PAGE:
Needless to say, X did not know I was a virgin. I knew how most gay men felt about sleeping with someone who’d never had sex before. I didn’t want to be the Black Plague. Ironically enough, I wanted to rid my 21 year old virginity like a plague. I was tired of love. I no longer desired it. I wanted to know what sex felt like; to have a percentage of what was required to make love. So I lied to X and told him I was not a virgin but that I had not had sex in along time, hoping he’d be considerate if anything went down between us.
One night, after feeling guilty for dumping my friendly date with Tommy, I sat in X’s car with him, talking and listening to some recordings he had made. He sung very well. However, somewhere deep within me, I knew none of this was genuine. I just wanted to experience sex. I knew that he wanted me too. Yet, something said he was growing more genuine. He wanted to do it at my place, a place he didn’t know I did not have. Why did he need to know I still lived at home with my family? There were no rules when getting to know each other hardly applied to the true intentions between us.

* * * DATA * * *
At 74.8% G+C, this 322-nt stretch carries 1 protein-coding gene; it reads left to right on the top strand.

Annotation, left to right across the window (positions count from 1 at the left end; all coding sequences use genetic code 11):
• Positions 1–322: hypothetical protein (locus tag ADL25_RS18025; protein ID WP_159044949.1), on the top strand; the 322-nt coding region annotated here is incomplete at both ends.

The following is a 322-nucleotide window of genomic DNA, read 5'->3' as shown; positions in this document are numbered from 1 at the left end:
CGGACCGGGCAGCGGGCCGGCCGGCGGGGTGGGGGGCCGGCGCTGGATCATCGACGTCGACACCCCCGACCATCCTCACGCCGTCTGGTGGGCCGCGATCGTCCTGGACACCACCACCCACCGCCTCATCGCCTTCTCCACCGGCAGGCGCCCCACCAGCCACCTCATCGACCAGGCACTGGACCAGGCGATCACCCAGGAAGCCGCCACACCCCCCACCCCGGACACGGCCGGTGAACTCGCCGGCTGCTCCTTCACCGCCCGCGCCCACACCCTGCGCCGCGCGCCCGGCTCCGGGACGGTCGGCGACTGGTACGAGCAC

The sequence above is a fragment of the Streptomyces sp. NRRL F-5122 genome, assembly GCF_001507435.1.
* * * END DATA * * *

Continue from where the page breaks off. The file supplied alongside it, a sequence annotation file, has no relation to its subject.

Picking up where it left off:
Weeks later, alone and waiting for X to pick me up at a local drug store, I bought condoms, smiling but afraid, knowing I was not ready. Yet, I didn’t care. I guess because since I was bubbly and friendly and goofy and playful, the gays put in my head that I was a “bottom” or in layman terms, my sexual preference was submissive and I preferred being penetrated. I let their assumptions of me, be my assumptions of me.